By Helen Bonnick
The government says the reduction in the daily rate paid to non-statutory student placement providers, from £28 to £20, is designed to improve the quality of placements.
This claim is disingenuous to say the least and would appear to be related significantly to the past overspend in the Education Support Grant (ESG) budget and the desire to refocus on statutory placements in future as a quality assurance guarantee.
At the same time, the government’s response to its ESG consultation acknowledges that the daily rate paid to practice educators has remained the same since 2003, despite new training and qualifications requirements.
The changes to fees are interim changes for the coming academic year that are to be reviewed following consideration of the two recent reviews of social work education and other changes currently afoot.
So what did those two reviews have to say?
While Martin Narey’s report proposed focusing on statutory agencies to assure the quality of placements, the review from David Croisdale-Appleby recognised a continuing trend in the increase in voluntary sector placement.
Croisdale-Appleby’s review strongly advocated for a significant raising of the rates paid to practice educators as a matter of priority alongside raising their status through better continuing professional development.
It also acknowledged issues around who gets the money in big organisations, but that does not directly affect me as in my role as an offsite educator I command half the daily rate, which is paid to me when students end their placements (there is a whole other discussion there).
For the sake of argument, let’s consider a placement of 100 days and assume the student is on placement 4 days a week.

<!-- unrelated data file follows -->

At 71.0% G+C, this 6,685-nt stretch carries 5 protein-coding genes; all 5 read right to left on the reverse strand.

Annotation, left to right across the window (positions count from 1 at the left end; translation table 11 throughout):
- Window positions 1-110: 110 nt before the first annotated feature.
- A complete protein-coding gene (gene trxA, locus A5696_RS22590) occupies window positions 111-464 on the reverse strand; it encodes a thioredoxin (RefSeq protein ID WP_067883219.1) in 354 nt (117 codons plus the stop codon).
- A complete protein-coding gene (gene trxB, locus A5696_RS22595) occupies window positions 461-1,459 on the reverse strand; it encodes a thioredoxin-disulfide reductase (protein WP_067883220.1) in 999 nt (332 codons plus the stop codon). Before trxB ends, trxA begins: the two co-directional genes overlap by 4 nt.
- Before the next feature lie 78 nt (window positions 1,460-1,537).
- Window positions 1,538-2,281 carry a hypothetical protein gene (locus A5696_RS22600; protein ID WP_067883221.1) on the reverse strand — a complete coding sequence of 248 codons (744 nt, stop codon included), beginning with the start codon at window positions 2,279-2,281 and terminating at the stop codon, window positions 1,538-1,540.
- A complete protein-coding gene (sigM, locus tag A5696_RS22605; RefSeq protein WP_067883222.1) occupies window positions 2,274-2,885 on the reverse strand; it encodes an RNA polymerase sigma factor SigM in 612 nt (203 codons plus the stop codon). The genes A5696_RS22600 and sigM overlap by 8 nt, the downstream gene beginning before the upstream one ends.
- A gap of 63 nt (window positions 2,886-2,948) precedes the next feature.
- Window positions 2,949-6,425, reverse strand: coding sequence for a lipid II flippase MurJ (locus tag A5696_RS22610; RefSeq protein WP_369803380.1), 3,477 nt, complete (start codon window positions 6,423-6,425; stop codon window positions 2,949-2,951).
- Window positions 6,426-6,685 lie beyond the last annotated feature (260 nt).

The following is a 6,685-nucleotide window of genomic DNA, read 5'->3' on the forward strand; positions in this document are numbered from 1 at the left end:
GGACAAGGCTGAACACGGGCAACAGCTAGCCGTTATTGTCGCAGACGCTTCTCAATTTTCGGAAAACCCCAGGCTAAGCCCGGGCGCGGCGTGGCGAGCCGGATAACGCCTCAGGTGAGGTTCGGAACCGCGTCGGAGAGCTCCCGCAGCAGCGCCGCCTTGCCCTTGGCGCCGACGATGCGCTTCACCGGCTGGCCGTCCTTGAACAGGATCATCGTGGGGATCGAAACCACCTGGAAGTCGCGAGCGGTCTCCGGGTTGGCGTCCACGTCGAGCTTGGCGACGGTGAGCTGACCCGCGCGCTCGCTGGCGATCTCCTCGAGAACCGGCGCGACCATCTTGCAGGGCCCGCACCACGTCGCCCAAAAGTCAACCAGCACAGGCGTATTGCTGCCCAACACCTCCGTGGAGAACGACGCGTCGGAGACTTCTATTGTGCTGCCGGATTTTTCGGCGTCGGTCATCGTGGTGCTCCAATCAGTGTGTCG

I will be required to visit every fortnight, as well as attend Learning Agreement and midway meetings, observations and meetings with the onsite supervisor.
This will be an absolute minimum, as often there will be a need for additional support or a visit for an observation will be aborted for one reason or another.
I may well have to travel a considerable way to get to the placement but let’s average it out at a one-and-a-half hour return trip since I may be working with up to six students at different venues at a time.
Then there will be the time needed to write reports on visits as well as midway and final portfolio reports.
Do you want me to skimp on these?
No, I thought not, so let’s allow an hour per visit and we’ll round the big reports into this.
It’s starting to look as if I’m working for around £13 an hour at the new rate.
So my question is this: How does reducing the pay to people who are trusted to assess the progress and development of students, at the same time as requiring a higher level of training and qualification, increase the quality of these assessments or of the placements, or students themselves?
As an offsite practice educator, I would never pretend that I’m in it for the money.
Nevertheless, I have got to eat!